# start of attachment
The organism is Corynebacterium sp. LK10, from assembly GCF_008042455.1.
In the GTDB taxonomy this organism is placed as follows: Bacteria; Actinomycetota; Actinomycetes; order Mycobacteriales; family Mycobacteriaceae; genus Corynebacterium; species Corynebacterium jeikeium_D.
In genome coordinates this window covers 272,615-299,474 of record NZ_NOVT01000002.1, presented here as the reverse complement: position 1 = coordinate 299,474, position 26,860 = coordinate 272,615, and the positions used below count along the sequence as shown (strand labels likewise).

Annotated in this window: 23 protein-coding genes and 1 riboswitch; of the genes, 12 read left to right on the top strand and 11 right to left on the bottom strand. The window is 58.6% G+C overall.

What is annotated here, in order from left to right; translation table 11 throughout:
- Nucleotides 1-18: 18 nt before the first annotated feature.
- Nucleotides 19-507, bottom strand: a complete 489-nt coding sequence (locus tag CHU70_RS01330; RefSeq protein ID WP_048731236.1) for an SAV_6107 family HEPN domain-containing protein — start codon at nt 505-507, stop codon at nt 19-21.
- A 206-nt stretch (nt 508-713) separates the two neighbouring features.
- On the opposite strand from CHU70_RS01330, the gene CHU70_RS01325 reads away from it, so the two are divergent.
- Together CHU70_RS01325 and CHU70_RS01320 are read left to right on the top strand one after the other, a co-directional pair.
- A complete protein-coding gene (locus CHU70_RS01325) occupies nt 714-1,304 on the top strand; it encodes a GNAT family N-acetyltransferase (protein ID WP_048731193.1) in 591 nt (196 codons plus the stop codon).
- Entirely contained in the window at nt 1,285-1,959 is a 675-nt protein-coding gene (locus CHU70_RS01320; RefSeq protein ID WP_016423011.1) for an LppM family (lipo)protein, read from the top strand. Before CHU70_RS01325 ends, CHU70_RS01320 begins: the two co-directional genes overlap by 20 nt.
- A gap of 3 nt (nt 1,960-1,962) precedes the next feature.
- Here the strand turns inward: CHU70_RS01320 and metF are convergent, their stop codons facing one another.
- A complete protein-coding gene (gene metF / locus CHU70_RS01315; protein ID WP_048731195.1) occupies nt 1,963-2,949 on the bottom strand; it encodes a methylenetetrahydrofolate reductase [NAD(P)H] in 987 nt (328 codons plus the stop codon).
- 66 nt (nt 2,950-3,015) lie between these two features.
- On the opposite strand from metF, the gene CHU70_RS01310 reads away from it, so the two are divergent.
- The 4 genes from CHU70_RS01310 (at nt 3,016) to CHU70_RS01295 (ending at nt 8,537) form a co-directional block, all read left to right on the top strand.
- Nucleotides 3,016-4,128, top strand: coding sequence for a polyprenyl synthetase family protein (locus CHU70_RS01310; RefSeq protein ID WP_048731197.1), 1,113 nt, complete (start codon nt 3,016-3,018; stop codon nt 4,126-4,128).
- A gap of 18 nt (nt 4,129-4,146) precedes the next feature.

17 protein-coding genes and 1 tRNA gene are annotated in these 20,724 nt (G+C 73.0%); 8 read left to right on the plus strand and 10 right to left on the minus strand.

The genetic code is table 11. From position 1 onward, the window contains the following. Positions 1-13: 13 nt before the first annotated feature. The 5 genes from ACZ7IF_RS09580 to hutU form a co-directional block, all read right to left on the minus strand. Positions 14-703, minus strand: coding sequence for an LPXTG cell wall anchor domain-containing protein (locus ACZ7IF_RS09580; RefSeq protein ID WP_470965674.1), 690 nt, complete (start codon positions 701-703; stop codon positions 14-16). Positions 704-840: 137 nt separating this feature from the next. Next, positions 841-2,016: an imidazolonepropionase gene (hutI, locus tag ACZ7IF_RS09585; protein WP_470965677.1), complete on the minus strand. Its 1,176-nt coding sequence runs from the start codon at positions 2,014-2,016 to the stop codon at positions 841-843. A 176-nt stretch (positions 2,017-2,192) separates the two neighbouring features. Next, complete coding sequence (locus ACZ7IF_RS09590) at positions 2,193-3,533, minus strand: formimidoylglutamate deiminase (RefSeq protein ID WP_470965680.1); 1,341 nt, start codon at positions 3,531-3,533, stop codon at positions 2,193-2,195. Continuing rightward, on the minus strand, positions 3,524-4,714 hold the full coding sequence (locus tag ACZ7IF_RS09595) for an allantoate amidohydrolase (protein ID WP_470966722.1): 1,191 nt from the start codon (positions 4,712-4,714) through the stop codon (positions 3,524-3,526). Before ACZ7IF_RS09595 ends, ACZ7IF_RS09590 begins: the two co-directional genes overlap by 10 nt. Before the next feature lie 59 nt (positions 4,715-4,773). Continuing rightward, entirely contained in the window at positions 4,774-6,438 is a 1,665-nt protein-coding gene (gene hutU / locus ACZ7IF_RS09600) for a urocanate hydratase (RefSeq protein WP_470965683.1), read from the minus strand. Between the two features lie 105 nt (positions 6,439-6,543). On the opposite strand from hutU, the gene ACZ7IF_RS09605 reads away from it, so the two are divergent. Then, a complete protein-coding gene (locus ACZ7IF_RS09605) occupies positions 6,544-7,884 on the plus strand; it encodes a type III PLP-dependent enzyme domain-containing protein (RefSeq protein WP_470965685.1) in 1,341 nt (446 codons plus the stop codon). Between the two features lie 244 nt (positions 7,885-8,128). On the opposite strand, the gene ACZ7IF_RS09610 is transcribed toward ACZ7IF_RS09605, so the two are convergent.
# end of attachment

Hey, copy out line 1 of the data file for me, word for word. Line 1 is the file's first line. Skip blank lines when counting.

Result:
The organism is Corynebacterium sp. LK10, from assembly GCF_008042455.1.